The only other vinyl here with Holland as leader is his first quintet album for ECM, also from 1983, "Jumpin' In", with Kenny Wheeler, Julian Priester and a youthful Steve Coleman. I suppose it's fine (and I bought three or four more of this incarnation on disc in subsequent years) but it's tough for me to listen to now, too routine, too much a kind of avant answer to Wynton and that crowd, "Look--we avant guys can swing too!" Too bad.

9 comments:

Captain Hate said...

I first heard this before my ears were really "ready" for it and my reaction was one of confusion. After the light went on for both Rivers and Braxton and I revisited it, it sounded as good as anything I've ever heard. If it wouldn't make the final cut for a deserted island, it would only be because I've listened to it so often that I almost know every note by heart.

One thing you leave out in the unusual pairing of Brax and Sam is that Holland and Altschul made up the rhythm section of both reedists' groups at the time. And seeing the Coleman, Wheeler, Priester & Smith version of Holland's group in concert twice were two of my best concert experiences ever.

Brian Olewnick said...

That's true about Holland and Altschul being with Rivers at that point? Don't doubt it though I don't think I've heard a recording of that trio. I do love the Rivers/Holland duos on IAI and I think I have Altschul with him somewhere, but don't recall all three together (probably forgetting something)

Because of the towering strength of "Streams", I tend to associate this era Rivers with McBee and Connors. I know there was a kind of comp of various trios released on Impulse called "Hues" from around the same time--I forget if I still have that, never cared for it much--maybe Holland/Altschul were in there.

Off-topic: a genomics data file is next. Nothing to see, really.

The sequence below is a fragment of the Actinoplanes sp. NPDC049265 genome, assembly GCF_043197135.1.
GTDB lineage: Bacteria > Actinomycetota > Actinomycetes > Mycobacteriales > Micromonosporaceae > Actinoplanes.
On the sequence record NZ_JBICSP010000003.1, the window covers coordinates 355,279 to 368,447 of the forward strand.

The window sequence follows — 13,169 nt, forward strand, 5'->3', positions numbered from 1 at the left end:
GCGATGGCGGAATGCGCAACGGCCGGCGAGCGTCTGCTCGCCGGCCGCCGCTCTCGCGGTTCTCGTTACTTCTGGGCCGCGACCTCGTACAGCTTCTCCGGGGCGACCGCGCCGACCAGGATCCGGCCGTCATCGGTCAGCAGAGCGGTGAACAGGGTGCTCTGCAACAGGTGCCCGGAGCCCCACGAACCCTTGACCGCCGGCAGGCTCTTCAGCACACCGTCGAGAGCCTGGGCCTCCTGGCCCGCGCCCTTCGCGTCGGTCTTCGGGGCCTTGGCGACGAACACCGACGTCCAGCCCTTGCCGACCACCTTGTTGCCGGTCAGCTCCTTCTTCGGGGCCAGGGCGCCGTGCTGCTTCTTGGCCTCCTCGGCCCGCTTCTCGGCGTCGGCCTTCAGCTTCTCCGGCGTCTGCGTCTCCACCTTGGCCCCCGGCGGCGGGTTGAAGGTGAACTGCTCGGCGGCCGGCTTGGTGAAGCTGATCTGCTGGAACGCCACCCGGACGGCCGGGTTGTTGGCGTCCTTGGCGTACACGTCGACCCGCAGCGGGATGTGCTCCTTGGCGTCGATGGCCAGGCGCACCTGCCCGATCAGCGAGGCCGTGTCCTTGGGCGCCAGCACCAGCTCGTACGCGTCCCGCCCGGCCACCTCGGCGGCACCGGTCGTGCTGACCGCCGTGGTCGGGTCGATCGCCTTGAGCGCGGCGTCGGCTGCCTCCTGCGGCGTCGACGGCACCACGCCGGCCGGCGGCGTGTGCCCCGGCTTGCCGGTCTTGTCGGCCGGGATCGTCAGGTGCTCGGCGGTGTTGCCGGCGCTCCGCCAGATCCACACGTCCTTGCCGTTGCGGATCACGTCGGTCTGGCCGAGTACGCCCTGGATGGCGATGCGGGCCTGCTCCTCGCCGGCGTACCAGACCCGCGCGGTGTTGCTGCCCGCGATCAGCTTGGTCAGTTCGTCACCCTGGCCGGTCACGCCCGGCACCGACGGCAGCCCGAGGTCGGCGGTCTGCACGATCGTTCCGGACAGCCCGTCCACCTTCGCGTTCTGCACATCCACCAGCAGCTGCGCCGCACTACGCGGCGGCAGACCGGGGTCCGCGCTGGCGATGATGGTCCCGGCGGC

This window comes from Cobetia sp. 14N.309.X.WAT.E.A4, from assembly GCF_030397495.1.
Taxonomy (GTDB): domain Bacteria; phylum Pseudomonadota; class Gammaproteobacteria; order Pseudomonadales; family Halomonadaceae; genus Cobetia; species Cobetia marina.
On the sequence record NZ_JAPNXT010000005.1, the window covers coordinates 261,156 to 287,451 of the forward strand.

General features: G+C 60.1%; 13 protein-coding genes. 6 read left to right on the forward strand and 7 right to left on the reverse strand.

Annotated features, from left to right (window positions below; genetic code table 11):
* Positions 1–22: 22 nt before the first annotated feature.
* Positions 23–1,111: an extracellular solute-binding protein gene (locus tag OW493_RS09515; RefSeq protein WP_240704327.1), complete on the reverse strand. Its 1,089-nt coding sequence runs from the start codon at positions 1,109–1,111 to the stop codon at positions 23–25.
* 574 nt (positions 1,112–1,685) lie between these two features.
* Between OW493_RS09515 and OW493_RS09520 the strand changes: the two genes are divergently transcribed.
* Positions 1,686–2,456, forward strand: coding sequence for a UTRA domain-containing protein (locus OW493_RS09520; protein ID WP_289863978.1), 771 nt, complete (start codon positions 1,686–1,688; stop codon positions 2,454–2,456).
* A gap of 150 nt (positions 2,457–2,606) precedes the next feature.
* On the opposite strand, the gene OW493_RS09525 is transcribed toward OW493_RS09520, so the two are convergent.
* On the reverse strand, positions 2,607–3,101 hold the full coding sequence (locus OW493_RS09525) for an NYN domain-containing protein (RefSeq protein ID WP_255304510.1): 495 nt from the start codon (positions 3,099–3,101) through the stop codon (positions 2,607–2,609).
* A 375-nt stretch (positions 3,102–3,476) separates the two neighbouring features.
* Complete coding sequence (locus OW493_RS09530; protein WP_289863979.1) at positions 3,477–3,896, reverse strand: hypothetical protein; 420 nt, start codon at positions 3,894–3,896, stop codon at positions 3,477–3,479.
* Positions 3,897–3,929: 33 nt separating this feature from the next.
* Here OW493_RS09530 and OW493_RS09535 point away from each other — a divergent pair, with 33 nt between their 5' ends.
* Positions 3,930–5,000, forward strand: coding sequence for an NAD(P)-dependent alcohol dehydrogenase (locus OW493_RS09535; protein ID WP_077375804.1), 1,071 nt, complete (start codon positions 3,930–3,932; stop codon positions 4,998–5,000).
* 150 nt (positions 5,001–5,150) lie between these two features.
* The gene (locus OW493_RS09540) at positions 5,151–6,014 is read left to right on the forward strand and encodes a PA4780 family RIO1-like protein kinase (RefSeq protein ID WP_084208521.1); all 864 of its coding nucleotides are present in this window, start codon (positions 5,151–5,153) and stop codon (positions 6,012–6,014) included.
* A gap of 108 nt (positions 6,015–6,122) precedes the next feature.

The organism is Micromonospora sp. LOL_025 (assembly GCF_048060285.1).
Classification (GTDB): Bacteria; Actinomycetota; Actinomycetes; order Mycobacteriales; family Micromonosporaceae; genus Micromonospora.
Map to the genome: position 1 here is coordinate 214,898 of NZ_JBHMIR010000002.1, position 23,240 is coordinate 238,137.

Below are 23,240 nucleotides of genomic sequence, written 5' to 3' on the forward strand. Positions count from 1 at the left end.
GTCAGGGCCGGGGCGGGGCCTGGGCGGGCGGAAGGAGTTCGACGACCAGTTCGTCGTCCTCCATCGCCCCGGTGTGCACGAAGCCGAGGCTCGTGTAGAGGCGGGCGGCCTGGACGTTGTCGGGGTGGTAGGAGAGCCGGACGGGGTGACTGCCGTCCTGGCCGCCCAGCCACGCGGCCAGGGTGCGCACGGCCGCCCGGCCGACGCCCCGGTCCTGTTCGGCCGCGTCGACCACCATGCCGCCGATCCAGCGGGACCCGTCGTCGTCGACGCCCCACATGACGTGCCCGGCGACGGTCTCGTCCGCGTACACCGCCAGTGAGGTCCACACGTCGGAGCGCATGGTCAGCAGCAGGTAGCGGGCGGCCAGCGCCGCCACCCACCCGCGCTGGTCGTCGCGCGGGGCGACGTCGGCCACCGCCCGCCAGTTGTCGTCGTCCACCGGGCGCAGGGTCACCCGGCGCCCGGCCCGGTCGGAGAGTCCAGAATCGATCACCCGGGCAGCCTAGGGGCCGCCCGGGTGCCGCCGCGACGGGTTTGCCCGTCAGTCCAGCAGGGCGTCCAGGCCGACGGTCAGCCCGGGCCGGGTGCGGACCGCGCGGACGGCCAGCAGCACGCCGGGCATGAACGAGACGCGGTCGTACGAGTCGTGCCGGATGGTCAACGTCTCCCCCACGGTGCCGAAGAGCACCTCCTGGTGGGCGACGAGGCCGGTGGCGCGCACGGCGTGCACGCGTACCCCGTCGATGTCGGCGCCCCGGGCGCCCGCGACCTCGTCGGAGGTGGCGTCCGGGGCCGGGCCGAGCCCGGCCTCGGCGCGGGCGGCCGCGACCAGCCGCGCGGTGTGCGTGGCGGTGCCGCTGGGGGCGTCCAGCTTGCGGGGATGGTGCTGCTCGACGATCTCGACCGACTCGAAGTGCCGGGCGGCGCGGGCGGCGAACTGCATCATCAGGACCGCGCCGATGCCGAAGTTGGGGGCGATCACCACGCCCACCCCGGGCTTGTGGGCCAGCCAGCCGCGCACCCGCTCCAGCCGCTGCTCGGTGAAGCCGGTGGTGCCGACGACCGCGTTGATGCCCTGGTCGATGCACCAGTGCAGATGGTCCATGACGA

Captain Hate said...

I think Holland/Altschul are on some of the "Hues" cuts. If you check the Rivers online sessionography it points out some gigs they played around the time when COTB was recorded, one with Thurmond Barker and one with Paul Bley. To be honest I thought there were more recorded examples.

kostis kilymis said...

well, checking discogs -and assuming the info there to be reliable, it seems Altschul and Holland were pretty much his main rhythm section on the records that came out around '76 & '77, most of them trio dates. "Sizzle", "The Quest", "Paragon", an lp with one Mario Schiano, and some stray tracks on other releases. But those were all recorded a good 3-4 years after "COTB"

premo said...

A shame you skipped over Andrew Hill; discovering the Blue Note reissue One for One when it came out in the 70s was a milestone for me.

Brian Olewnick said...

Craig, I only have, on vinyl, the Arista release, "Spiral", which I've always been half and half on and, in any case, couldn't really think of anything to say about.

premo said...

Yes, Spiral I remember as disappointing, mainly because there are too many different groupings of musicians to make a coherent album. It was a rare Cuscuna slip-up, IMO.

Vincent Kargatis said...

Brian, did you happen to reverse your descriptions of Braxton and Rivers's sounds in para 3? They seem that way to me.

Brian Olewnick said...

Not at all! I always hear Braxton as, essentially, sinuous and smooth (a la Konitz and Desmond) while Rivers has, for me, a deep, throaty quality with much (beautiful) rasp.